Wen Q, Stepanyants A, Elston GN, Grosberg AY, Chklovskii DB
    Proceedings of the National Academy of Sciences of the United States of America. 2009 Jul 28;106(30):12536-41. doi: 10.1371/journal.pcbi.1001066

    The shapes of dendritic arbors are fascinating and important, yet the principles underlying these complex and diverse structures remain unclear. Here, we analyzed basal dendritic arbors of 2,171 pyramidal neurons sampled from mammalian brains and discovered 3 statistical properties: the dendritic arbor size scales with the total dendritic length, the spatial correlation of dendritic branches within an arbor has a universal functional form, and small parts of an arbor are self-similar. We proposed that these properties result from maximizing the repertoire of possible connectivity patterns between dendrites and surrounding axons while keeping the cost of dendrites low. We solved this optimization problem by drawing an analogy with maximization of the entropy for a given energy in statistical physics. The solution is consistent with the above observations and predicts scaling relations that can be tested experimentally. In addition, our theory explains why dendritic branches of pyramidal cells are distributed more sparsely than those of Purkinje cells. Our results represent a step toward a unifying view of the relationship between neuronal morphology and function.

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    Chklovskii Lab
    01/30/09 | Automation of 3D reconstruction of neural tissue from large volume of conventional serial section transmission electron micrographs.
    Mishchenko Y
    Journal of Neuroscience Methods. 2009 Jan 30;176(2):276-89. doi: 10.1016/j.jneumeth.2008.09.006

    We describe an approach for automation of the process of reconstruction of neural tissue from serial section transmission electron micrographs. Such reconstructions require 3D segmentation of individual neuronal processes (axons and dendrites) performed in densely packed neuropil. We first detect neuronal cell profiles in each image in a stack of serial micrographs with multi-scale ridge detector. Short breaks in detected boundaries are interpolated using anisotropic contour completion formulated in fuzzy-logic framework. Detected profiles from adjacent sections are linked together based on cues such as shape similarity and image texture. Thus obtained 3D segmentation is validated by human operators in computer-guided proofreading process. Our approach makes possible reconstructions of neural tissue at final rate of about 5 microm3/manh, as determined primarily by the speed of proofreading. To date we have applied this approach to reconstruct few blocks of neural tissue from different regions of rat brain totaling over 1000microm3, and used these to evaluate reconstruction speed, quality, error rates, and presence of ambiguous locations in neuropil ssTEM imaging data.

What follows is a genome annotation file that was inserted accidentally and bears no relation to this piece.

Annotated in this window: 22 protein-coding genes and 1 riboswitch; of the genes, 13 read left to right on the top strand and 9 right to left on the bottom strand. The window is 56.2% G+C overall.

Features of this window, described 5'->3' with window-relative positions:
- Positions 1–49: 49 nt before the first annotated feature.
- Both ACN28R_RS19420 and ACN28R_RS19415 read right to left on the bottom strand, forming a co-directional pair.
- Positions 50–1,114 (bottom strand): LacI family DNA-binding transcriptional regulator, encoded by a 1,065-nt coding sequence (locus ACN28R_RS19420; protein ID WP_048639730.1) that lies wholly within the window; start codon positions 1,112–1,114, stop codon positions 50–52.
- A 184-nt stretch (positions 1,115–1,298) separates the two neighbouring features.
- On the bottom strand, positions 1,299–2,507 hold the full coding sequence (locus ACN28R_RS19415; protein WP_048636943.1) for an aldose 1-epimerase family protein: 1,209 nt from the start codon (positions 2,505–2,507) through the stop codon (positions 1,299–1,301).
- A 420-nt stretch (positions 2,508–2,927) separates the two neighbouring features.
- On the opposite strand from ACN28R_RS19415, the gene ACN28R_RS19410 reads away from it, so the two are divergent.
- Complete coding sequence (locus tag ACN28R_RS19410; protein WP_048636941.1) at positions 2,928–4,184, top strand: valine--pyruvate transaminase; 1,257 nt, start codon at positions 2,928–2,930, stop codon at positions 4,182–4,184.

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    Chklovskii Lab
    01/01/09 | Reconstruction of sparse circuits using multi-neuronal excitation (RESCUME).
    Hu T, Chklovskii DB
    Neural Information Processing Systems. 2009;22:790-8

    One of the central problems in neuroscience is reconstructing synaptic connectivity in neural circuits. Synapses onto a neuron can be probed by sequentially stimulating potentially pre-synaptic neurons while monitoring the membrane voltage of the post-synaptic neuron. Reconstructing a large neural circuit using such a "brute force" approach is rather time-consuming and inefficient because the connectivity in neural circuits is sparse. Instead, we propose to measure a post-synaptic neuron's voltage while stimulating sequentially random subsets of multiple potentially pre-synaptic neurons. To reconstruct these synaptic connections from the recorded voltage we apply a decoding algorithm recently developed for compressive sensing. Compared to the brute force approach, our method promises significant time savings that grow with the size of the circuit. We use computer simulations to find optimal stimulation parameters and explore the feasibility of our reconstruction method under realistic experimental conditions including noise and non-linear synaptic integration. Multineuronal stimulation allows reconstructing synaptic connectivity just from the spiking activity of post-synaptic neurons, even when sub-threshold voltage is unavailable. By using calcium indicators, voltage-sensitive dyes, or multi-electrode arrays one could monitor activity of multiple postsynaptic neurons simultaneously, thus mapping their synaptic inputs in parallel, potentially reconstructing a complete neural circuit.